In the Netherlands, some 20-25 children are diagnosed each year with rhabdomyosarcoma, the most common childhood soft tissue tumor. Eight out of ten children survive their disease in the long term. Children stay in follow-up for years after treatment with a combination of chemotherapy, radiation and/or surgery.
Just as treatments for children with cancer change over time and are adapted thanks to new possibilities, so too does the post-treatment follow-up phase. An international study looked at the benefit of regular MRI scans in the period after the end of treatment in children treated for a rhabdomyosarcoma. The purpose of these scans was to pick up early signs of the tumor coming back. The investigation was featured in the Volkskrant newspaper today.
This research has shown that regular MRI scans in the time from two years after the end of treatment do not help improve survival, while they are a burden for the child and parents. After all, many of the children are young, which means that the MRI can only be performed under anesthesia. Follow-up MRI scans also often lead to significant stress for parents and children in the weeks surrounding the check-up: ‘will the disease still be gone?’
Based on the study results, the international guideline has now been changed for monitoring children with rhabdomyosarcoma. Previously, children received a total of 12 MRI scans after their treatment for 5 years; from now on, these MRI checks will be limited to the first two years after the end of treatment. In that time, children receive an MRI scan every four months in combination with a lung scan. After the initial two-year period, patients are still regularly seen in the outpatient clinic for a lung X-ray, but no routine MRI is performed. An MRI is only made if there are symptoms during that time that could indicate that the tumor has returned. As a result, the number of MRI scans that children have to undergo after the end of their treatment has been halved from 12 to 6 scans.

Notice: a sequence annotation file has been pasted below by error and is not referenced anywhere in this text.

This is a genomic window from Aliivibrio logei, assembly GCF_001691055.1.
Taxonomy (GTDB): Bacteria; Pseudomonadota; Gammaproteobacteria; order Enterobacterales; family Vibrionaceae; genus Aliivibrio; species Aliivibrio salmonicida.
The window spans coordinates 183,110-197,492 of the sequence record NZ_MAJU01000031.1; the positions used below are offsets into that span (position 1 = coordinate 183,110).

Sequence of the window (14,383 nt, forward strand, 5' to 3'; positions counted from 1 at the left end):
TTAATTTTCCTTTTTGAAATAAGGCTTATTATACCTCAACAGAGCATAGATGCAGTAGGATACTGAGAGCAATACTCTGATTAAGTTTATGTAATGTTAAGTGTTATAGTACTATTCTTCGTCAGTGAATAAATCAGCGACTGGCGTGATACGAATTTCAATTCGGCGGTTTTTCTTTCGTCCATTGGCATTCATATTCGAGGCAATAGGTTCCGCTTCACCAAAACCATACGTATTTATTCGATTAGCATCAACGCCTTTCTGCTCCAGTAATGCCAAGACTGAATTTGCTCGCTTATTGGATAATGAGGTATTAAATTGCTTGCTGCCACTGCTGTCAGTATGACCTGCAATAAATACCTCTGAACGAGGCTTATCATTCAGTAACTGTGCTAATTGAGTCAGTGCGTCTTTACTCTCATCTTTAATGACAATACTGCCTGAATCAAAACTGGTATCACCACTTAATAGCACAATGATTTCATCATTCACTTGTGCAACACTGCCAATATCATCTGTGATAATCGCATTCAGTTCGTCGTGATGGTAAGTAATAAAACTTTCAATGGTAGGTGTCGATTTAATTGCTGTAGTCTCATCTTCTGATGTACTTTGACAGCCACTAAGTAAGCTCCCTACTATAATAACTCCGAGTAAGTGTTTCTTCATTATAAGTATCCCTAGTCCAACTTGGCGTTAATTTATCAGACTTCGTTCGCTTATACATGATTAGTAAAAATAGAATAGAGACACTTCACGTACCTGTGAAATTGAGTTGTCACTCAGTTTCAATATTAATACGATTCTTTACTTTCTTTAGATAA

This treatment guideline change only applies to children with a rhabdomyosarcoma who started their treatment after September 2020. In the past, the guidelines for follow-up after treatment have also been adapted on the basis of research for a number of other forms of childhood cancer. For example, in children with leukemia: in the first year after the end of the therapy, follow-up included regularly taking tissue samples from bone marrow, a painful procedure that today takes place under anesthesia. These bone marrow biopsies did not to lead to a better survival and were phased out years ago, a change that was welcomed by patients and their parents.
The study on the basis of which the guideline was adapted was led by dr. Hans Merks, and was published last year in the journal Cancer. An opinion piece about the research was published yesterday in the Dutch Journal of Medicine. If you have any questions based on this publication, please contact: firstname.lastname@example.org.